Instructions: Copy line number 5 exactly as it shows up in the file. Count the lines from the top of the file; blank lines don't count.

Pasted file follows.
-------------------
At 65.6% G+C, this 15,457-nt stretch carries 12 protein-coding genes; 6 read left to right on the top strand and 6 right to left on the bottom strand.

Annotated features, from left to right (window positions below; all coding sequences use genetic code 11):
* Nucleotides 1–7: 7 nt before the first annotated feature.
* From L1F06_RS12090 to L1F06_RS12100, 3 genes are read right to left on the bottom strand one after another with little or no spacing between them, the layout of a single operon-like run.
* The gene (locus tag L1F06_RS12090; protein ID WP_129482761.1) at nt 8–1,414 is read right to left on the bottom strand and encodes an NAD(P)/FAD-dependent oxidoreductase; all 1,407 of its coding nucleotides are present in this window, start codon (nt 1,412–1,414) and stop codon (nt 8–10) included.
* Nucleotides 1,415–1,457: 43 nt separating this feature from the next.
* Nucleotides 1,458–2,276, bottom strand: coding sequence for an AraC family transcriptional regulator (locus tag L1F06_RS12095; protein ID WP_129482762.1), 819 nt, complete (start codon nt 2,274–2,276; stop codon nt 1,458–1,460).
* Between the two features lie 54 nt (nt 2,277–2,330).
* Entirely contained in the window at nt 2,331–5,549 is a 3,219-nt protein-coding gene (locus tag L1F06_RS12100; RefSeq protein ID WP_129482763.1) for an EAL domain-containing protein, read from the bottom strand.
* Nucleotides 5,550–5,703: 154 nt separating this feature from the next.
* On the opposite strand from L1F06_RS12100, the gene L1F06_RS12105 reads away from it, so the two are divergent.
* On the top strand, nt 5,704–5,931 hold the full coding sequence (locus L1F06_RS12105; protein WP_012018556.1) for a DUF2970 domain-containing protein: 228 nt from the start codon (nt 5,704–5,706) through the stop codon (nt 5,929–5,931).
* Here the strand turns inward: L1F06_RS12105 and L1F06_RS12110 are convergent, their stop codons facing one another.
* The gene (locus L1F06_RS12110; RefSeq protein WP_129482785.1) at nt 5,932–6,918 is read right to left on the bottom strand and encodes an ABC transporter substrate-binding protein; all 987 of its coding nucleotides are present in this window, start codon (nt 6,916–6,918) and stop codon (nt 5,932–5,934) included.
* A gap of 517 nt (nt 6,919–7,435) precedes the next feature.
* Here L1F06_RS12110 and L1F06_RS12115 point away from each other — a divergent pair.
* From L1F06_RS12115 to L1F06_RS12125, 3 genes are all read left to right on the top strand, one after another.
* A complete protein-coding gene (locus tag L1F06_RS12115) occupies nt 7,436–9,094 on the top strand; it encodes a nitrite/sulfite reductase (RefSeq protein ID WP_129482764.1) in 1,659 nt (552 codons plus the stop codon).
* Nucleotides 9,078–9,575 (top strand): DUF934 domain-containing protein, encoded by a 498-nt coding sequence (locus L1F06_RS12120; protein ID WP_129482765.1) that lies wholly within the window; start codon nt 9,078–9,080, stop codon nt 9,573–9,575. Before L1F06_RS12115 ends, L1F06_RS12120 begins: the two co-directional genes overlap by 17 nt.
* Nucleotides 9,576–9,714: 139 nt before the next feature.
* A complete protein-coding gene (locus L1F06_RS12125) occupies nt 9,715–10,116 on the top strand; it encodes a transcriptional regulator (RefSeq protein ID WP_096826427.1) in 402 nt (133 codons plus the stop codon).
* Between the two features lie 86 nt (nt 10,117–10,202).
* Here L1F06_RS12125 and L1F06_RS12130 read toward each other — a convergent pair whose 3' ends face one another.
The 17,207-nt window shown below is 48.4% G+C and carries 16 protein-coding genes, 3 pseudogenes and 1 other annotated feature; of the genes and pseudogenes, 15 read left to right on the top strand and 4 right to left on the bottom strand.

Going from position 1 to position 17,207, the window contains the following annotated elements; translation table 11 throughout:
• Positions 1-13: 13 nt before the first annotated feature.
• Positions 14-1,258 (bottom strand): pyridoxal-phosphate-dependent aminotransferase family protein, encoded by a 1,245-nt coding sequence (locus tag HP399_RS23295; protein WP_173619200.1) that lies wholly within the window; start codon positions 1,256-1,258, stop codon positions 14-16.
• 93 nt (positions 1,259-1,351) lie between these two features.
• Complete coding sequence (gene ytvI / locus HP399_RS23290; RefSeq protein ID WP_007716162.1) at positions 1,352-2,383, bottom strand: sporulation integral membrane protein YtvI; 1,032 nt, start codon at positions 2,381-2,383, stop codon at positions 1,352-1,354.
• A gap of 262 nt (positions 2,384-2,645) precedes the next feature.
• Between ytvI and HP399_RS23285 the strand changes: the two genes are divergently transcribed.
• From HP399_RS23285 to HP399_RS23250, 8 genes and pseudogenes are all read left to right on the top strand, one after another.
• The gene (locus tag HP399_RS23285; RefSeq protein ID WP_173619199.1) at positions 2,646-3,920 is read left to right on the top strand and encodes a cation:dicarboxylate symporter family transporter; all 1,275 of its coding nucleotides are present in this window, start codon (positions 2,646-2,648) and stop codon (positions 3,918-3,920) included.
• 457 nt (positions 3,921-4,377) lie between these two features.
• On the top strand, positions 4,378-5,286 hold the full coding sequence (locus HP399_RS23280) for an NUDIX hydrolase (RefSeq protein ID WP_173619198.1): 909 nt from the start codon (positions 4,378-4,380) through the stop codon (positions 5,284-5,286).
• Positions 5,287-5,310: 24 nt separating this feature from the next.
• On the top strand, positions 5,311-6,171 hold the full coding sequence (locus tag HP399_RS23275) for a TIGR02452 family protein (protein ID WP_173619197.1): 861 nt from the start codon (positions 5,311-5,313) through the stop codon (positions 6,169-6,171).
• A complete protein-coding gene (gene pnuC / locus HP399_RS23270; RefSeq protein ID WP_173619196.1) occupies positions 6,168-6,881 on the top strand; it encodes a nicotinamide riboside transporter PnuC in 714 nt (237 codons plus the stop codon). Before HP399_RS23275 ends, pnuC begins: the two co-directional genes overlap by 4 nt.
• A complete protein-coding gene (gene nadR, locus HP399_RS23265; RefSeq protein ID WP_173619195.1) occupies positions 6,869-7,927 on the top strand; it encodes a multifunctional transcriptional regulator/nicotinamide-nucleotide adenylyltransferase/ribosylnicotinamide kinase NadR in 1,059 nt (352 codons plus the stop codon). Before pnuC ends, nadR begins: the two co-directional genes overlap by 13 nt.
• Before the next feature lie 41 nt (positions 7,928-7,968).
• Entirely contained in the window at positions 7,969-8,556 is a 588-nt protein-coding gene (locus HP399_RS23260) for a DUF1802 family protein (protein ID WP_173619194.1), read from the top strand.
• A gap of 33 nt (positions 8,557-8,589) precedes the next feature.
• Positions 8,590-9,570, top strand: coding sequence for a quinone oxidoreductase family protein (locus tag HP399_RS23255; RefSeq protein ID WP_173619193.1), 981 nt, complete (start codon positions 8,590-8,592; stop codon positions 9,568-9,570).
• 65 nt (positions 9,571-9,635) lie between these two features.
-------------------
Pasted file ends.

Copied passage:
* The gene (locus tag L1F06_RS12090; protein ID WP_129482761.1) at nt 8–1,414 is read right to left on the bottom strand and encodes an NAD(P)/FAD-dependent oxidoreductase; all 1,407 of its coding nucleotides are present in this window, start codon (nt 1,412–1,414) and stop codon (nt 8–10) included.